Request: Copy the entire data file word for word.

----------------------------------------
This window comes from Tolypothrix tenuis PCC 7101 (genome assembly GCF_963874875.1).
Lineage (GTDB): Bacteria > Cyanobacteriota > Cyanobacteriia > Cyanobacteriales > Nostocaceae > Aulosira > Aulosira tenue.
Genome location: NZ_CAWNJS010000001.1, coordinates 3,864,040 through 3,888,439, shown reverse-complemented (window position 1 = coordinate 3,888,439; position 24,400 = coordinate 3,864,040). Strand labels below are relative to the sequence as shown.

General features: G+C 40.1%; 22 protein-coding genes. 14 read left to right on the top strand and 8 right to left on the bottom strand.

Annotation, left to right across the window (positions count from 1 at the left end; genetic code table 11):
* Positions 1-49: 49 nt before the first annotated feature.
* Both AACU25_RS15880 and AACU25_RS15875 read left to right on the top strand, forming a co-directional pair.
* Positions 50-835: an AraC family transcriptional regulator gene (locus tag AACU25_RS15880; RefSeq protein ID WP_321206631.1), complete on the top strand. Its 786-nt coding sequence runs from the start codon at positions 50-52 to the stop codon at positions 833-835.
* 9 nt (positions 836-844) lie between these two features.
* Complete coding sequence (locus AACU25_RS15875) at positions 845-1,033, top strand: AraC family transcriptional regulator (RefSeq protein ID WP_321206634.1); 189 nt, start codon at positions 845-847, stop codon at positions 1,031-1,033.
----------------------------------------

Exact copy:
This window comes from Tolypothrix tenuis PCC 7101 (genome assembly GCF_963874875.1).
Lineage (GTDB): Bacteria > Cyanobacteriota > Cyanobacteriia > Cyanobacteriales > Nostocaceae > Aulosira > Aulosira tenue.
Genome location: NZ_CAWNJS010000001.1, coordinates 3,864,040 through 3,888,439, shown reverse-complemented (window position 1 = coordinate 3,888,439; position 24,400 = coordinate 3,864,040). Strand labels below are relative to the sequence as shown.

General features: G+C 40.1%; 22 protein-coding genes. 14 read left to right on the top strand and 8 right to left on the bottom strand.

Annotation, left to right across the window (positions count from 1 at the left end; genetic code table 11):
* Positions 1-49: 49 nt before the first annotated feature.
* Both AACU25_RS15880 and AACU25_RS15875 read left to right on the top strand, forming a co-directional pair.
* Positions 50-835: an AraC family transcriptional regulator gene (locus tag AACU25_RS15880; RefSeq protein ID WP_321206631.1), complete on the top strand. Its 786-nt coding sequence runs from the start codon at positions 50-52 to the stop codon at positions 833-835.
* 9 nt (positions 836-844) lie between these two features.
* Complete coding sequence (locus AACU25_RS15875) at positions 845-1,033, top strand: AraC family transcriptional regulator (RefSeq protein ID WP_321206634.1); 189 nt, start codon at positions 845-847, stop codon at positions 1,031-1,033.